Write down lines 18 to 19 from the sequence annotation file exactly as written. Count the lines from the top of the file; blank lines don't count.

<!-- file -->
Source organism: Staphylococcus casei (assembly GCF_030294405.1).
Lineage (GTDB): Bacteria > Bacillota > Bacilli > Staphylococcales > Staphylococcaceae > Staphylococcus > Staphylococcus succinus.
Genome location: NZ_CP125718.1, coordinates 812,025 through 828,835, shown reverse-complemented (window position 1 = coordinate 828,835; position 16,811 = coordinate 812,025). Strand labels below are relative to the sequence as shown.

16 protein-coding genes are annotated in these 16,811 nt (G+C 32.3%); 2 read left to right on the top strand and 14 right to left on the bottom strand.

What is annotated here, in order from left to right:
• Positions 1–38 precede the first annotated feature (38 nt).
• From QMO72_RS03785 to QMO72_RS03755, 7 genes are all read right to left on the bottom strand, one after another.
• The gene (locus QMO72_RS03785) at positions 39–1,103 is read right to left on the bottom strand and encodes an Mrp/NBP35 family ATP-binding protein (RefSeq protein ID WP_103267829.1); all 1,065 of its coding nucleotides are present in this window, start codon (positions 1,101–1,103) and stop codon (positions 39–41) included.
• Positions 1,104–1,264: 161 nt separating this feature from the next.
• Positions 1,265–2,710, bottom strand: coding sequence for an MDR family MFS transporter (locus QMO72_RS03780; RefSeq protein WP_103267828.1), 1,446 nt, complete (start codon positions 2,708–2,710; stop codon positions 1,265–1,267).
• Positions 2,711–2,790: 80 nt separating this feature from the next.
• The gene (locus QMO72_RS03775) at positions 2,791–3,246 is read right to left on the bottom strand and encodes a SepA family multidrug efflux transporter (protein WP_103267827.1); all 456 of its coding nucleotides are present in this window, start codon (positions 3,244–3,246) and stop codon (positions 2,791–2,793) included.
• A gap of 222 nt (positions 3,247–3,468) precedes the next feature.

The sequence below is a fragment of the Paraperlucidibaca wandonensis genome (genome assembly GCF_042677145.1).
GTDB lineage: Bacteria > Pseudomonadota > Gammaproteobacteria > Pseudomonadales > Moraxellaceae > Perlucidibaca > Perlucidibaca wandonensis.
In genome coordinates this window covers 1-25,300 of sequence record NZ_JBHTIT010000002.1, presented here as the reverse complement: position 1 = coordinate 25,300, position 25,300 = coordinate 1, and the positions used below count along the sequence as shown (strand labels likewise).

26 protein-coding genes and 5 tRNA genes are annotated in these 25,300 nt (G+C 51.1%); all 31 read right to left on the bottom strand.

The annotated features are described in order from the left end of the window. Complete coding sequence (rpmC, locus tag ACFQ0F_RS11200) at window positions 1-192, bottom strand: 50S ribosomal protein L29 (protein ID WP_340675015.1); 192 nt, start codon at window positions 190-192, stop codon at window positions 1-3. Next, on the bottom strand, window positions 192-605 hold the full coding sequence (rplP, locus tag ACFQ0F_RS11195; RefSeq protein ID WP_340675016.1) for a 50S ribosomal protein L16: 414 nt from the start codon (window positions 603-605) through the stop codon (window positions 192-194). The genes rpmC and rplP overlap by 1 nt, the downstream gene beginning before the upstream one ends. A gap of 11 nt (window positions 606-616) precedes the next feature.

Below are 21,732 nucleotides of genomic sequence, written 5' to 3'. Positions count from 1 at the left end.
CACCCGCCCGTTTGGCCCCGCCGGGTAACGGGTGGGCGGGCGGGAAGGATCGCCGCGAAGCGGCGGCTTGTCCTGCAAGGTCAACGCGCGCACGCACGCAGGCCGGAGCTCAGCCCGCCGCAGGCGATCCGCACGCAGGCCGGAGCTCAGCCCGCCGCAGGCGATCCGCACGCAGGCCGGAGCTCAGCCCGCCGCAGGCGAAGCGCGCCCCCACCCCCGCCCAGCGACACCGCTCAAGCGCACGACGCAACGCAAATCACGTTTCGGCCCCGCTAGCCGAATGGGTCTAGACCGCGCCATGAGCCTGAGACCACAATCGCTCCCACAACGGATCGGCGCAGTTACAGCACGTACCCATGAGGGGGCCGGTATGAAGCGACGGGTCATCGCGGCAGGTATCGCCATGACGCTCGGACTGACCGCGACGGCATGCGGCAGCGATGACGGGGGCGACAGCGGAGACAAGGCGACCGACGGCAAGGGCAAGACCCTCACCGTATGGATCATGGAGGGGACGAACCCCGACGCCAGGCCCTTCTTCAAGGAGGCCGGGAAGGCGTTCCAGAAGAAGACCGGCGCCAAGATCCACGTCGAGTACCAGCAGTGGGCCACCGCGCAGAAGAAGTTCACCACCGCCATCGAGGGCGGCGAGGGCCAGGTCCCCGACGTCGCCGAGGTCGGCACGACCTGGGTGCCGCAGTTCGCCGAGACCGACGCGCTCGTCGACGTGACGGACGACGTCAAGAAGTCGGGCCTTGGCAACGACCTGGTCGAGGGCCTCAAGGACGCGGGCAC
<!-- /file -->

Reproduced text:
The annotated features are described in order from the left end of the window. Complete coding sequence (rpmC, locus tag ACFQ0F_RS11200) at window positions 1-192, bottom strand: 50S ribosomal protein L29 (protein ID WP_340675015.1); 192 nt, start codon at window positions 190-192, stop codon at window positions 1-3. Next, on the bottom strand, window positions 192-605 hold the full coding sequence (rplP, locus tag ACFQ0F_RS11195; RefSeq protein ID WP_340675016.1) for a 50S ribosomal protein L16: 414 nt from the start codon (window positions 603-605) through the stop codon (window positions 192-194). The genes rpmC and rplP overlap by 1 nt, the downstream gene beginning before the upstream one ends. A gap of 11 nt (window positions 606-616) precedes the next feature.

Below are 21,732 nucleotides of genomic sequence, written 5' to 3'. Positions count from 1 at the left end.